Zero Trust networks were seen as the ideal, but difficult to execute and measure. Starting in 2009, Google began working on “BeyondCorp”, it’s implementation of the Zero Trust security model, working alongside Forrester’s analyst.
In the following decade, Zero Trust security became increasingly prevalent, especially with the rise of smartphones, cloud-based technologies and software-as-a-service. By 2019, Gartner was recommending that businesses implement Zero-Trust solutions as a component of their security strategy.
Today, almost all of the leading IT providers have adopted a Zero Trust Security model for their solutions, and many cybersecurity vendors offer Zero Trust Security solutions for their enterprise and SMB customers.
The COVID-19 pandemic and the resulting move to home working for much of the world’s population has accelerated the need and business drive to implement Zero Trust Security. In Forrester’s recent ‘Zero Trust Security Playbook for 2021’, they recommended Zero Trust Security as the best way to unify network and security infrastructure, while protecting a remote workforce.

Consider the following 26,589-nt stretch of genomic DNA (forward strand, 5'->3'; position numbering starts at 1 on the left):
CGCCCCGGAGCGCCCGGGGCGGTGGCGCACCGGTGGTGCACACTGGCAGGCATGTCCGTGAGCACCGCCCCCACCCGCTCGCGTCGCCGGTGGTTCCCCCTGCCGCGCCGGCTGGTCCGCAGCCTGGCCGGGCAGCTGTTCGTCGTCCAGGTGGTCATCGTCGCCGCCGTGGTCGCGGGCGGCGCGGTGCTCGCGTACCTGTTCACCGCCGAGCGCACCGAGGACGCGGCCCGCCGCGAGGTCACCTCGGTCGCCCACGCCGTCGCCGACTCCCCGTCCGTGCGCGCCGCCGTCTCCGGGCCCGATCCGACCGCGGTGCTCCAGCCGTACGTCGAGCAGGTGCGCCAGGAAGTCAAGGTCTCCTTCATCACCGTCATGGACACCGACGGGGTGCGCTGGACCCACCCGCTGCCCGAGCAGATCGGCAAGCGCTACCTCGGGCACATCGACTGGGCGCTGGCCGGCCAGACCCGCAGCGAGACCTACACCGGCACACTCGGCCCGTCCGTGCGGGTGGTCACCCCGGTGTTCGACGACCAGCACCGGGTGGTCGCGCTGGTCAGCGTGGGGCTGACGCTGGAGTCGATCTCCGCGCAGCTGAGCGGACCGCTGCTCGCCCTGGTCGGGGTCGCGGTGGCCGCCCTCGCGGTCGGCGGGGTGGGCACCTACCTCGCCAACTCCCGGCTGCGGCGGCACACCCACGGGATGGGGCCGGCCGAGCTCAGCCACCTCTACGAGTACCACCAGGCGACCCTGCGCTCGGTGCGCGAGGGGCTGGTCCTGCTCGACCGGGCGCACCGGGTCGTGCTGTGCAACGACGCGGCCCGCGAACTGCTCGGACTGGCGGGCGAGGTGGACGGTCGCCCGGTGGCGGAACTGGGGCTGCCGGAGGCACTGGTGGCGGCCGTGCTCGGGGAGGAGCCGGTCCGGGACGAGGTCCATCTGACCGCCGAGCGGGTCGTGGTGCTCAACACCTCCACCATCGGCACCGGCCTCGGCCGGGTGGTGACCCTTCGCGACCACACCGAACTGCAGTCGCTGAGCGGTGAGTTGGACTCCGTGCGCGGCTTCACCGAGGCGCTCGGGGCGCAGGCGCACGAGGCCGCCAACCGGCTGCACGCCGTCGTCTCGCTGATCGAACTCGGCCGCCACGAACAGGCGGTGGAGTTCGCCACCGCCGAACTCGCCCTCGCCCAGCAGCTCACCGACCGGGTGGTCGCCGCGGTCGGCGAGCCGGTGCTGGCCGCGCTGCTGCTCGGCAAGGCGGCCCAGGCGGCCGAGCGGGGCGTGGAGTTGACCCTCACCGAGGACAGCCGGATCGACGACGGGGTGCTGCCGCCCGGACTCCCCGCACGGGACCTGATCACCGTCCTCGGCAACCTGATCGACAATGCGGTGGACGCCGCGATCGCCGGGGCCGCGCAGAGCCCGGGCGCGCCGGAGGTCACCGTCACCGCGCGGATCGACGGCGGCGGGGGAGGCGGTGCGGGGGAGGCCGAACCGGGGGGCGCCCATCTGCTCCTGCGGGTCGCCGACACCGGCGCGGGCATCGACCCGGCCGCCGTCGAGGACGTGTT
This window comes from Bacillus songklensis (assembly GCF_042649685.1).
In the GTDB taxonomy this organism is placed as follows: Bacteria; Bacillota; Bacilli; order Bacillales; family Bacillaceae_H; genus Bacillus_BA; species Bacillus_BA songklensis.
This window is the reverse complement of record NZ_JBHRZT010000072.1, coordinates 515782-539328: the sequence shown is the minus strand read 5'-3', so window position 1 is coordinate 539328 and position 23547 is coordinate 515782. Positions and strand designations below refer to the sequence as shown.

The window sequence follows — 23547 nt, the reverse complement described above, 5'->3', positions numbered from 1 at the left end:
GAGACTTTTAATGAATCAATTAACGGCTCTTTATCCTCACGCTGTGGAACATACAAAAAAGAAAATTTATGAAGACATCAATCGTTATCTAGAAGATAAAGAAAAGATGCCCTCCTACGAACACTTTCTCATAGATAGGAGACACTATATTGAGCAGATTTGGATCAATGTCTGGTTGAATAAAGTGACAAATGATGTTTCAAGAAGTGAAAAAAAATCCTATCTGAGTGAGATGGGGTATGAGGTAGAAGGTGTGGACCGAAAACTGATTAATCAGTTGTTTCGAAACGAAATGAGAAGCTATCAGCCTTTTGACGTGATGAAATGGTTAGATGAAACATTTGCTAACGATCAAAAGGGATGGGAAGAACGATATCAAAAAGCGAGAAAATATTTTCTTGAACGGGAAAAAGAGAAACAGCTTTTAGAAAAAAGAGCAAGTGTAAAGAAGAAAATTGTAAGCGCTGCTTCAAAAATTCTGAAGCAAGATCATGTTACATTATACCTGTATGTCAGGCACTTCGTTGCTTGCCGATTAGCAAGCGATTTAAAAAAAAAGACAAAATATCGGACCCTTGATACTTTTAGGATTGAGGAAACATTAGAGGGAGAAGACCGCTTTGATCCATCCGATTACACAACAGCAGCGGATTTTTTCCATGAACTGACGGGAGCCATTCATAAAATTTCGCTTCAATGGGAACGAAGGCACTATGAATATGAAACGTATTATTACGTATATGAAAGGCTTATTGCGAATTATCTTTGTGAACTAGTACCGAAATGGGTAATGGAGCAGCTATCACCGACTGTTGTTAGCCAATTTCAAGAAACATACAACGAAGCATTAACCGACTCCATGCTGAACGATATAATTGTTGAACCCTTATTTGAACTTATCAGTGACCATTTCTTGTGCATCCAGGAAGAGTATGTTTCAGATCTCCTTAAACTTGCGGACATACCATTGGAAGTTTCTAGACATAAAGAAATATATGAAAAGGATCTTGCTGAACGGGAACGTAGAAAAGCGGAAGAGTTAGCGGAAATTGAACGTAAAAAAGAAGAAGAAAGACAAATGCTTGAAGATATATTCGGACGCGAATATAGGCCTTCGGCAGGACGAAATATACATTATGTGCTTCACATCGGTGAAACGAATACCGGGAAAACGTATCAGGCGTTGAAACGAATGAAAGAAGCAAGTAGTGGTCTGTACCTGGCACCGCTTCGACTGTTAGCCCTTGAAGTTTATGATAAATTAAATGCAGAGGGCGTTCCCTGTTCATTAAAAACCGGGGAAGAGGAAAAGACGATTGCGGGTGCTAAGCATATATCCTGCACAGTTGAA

Does Your Business Need Zero Trust Security?
In the modern workplace, applications and data are not centralized in one location. Instead, people, devices and connections are spread out and each employee holds the key to multiple points of entry to your business data.
To ensure that only trusted users can access systems, security processes typically require users to verify their identity with a username and password, and perhaps a secondary form of identification, like a biometric scan or a randomly generated one-time passcode.
However, this alone is not enough to protect against data breaches. Social engineering attacks such as phishing and spear-phishing, and the increasing threat of data breaches from insiders, mean that you cannot assume anyone connected to your network is safe.
The average cost of being hit with a data breach in 2020 was $3.86 million USD according to the Ponemon Institute, with 52% of data breaches caused by a malicious cyberattack.
Zero Trust Security solutions help to mitigate against data breaches, by allowing organizations to continuously monitor network activity and automatically detect suspicious user behavior, prompting users to give further verification if needed, or preventing them from accessing certain software.